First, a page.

Despite President Trump’s efforts to bring jobs back to U.S. soil, much of our labor is still outsourced, just like our prized commodities (hint: you’re reading this on one of them). But Americans do still have a stronghold on at least one industry: farming. But we’re not talking the bucolic imagery of happy hens, cows, and pigs frolicking on fresh grass that still populates many food packages. It’s quite the antithesis: Modern industrial farming, better known as concentrated animal feeding-operations (CAFOs), has become the norm in the U.S., and it’s a detrimental practice being adopted around the world at alarming rates.
“There are now more than 50,000 facilities in the US classified as concentrated animal feeding operations,” reports the Guardian, “with another quarter of a million industrial-scale facilities below that threshold.”
American livestock production shifted to the CAFO model in the last half-century — thousands of animals housed mostly indoors in conditions that invite disease, cannibalism, and intense animal suffering — to produce cheaper food faster, but the sticker price doesn’t reflect the real cost, experts warn.
CAFOs typically house tens of thousands of animals who produce unimaginable amounts of manure, which creates a host of problems including the recent news that it’s directly linked to the largest dead zone ever recorded in the Gulf of Mexico. Large-scale livestock production is also linked to the increase in greenhouse gas production, according to a number of studies, as well as deforestation, water, soil, and air pollution. And it’s also using up most of the nation’s supply of antibiotics leading to a growing number of cases of antibiotic-resistant bacteria, which kill more than 23,000 Americans every year.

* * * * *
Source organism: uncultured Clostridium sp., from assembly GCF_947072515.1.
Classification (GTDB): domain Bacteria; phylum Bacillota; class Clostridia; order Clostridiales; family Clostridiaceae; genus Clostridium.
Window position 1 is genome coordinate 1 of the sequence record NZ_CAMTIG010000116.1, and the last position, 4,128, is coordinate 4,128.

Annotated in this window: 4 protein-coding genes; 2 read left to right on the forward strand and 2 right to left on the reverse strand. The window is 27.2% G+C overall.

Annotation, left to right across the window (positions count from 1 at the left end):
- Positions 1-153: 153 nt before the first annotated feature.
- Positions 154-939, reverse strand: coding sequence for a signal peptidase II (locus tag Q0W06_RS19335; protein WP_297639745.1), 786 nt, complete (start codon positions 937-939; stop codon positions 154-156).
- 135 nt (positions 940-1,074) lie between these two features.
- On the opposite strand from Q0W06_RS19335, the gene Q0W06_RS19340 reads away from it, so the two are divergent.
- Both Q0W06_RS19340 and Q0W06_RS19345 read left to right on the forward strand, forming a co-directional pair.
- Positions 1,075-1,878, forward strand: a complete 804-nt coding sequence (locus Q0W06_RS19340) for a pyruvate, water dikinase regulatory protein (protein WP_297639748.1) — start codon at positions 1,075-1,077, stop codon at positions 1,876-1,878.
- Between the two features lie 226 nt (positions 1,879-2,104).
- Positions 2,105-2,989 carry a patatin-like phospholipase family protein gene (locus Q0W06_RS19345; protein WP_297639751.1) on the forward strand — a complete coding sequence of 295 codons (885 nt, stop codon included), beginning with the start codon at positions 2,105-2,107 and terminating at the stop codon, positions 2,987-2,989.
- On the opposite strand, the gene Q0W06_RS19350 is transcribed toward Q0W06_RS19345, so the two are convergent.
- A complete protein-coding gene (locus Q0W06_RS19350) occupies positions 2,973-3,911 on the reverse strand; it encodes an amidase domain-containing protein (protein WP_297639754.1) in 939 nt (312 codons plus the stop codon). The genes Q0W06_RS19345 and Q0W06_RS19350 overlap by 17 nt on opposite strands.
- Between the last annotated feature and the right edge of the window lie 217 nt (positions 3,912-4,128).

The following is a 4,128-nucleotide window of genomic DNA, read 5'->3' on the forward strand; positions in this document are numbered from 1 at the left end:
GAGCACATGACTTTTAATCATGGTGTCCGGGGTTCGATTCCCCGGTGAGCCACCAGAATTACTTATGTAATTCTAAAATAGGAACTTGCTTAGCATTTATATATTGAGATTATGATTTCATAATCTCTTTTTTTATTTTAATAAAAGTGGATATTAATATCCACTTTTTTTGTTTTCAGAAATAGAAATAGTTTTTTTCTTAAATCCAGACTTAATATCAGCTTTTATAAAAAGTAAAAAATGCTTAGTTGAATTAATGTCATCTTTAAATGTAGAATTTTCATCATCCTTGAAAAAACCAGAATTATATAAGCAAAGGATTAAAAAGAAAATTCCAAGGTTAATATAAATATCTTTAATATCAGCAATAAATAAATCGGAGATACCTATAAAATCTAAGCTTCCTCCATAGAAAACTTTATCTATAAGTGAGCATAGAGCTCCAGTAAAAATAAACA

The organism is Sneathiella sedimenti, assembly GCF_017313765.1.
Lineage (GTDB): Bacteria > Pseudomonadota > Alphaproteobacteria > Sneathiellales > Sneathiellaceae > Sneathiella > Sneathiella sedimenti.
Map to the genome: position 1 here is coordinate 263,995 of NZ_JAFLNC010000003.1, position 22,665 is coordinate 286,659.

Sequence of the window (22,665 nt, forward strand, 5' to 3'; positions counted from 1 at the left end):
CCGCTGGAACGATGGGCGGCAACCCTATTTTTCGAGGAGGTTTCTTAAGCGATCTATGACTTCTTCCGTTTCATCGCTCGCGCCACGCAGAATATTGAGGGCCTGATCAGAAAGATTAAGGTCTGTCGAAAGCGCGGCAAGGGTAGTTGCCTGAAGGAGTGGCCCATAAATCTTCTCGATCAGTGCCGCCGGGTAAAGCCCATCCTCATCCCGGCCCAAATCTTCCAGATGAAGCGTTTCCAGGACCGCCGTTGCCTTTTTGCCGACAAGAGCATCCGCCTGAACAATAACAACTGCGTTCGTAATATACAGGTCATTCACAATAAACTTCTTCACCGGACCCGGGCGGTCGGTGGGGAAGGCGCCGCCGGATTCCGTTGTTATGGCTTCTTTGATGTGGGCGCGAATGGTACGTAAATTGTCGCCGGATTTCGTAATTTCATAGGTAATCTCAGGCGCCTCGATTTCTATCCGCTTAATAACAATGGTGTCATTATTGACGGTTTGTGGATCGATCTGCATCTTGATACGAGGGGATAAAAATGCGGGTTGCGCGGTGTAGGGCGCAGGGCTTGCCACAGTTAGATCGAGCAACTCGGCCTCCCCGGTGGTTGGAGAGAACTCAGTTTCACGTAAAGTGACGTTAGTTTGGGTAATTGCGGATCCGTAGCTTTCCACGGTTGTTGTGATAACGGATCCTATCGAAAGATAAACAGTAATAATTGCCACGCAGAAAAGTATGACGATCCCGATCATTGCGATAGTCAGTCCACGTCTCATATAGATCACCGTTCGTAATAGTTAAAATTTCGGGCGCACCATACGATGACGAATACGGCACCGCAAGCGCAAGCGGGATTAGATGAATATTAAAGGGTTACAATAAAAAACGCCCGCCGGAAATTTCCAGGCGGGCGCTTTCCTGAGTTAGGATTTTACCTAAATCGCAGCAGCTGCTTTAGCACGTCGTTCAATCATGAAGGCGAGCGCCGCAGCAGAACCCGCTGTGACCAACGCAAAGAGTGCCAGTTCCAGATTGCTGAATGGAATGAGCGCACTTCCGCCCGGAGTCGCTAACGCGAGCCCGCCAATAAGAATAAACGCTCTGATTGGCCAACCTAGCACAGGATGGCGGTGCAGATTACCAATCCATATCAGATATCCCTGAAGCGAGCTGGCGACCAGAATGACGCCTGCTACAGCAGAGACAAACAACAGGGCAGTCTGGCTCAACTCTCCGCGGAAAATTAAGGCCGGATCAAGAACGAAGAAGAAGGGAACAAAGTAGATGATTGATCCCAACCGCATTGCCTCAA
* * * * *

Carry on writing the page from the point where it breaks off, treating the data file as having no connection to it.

“In 2000, there were an estimated 15 billion livestock in the world, according to the Worldwatch Institute. By last year, that had risen to about 24 billion, with the majority of eggs, chicken meat and pork produced on intensive farms,” notes the Guardian.
“According to the UN, globally CAFOs account for 72% of poultry, 42% of egg, and 55% of pork production.”
The Guardian points to at least 789 “megafarms” just in the UK, which is a little more than half the size of California.
“These are the biggest in a wave of intensive farms that has increased by more than a quarter in six years.” And Brexit’s looming reality may bring even more CAFOs to the country, to the disapproval of many British residents, including HRH Prince Charles.
“British farm standards have been higher than EU-wide welfare practices in the past, and now are in line with the EU,” notes the Guardian, “but in future there could be pressure to lower standards in order to compete with imports.”
According to the Worldwatch Institute, while sales in some animal-based food categories are on the decline, particularly here in the U.S., “both production and consumption of animal products are increasingly concentrated in developing countries.”
“Between 1980 and 2005, per capita milk consumption in developing countries almost doubled, meat consumption more than tripled, and egg consumption increased fivefold,” Worldwatch notes.
“Approximately75 percent of the new diseases that affected humans from 1999 to 2009 originated in animals or animal products.”
As CAFOs spread across the globe, they’re being adopted by regions where standards for labor, animal welfare, and public health aren’t well-established, which could lead to increases in food safety issues, food fraud, and increased negative impact on the climate. Even the World Health Organization has warned of the potential public health crises if factory farming efforts aren’t mitigated.
In the UK, at least, The UK’s Department of Environment, Food, and Rural Affairs, says it won’t allow environmental and animal welfare standards on farms to be diluted. “This should not be a race to the bottom.”
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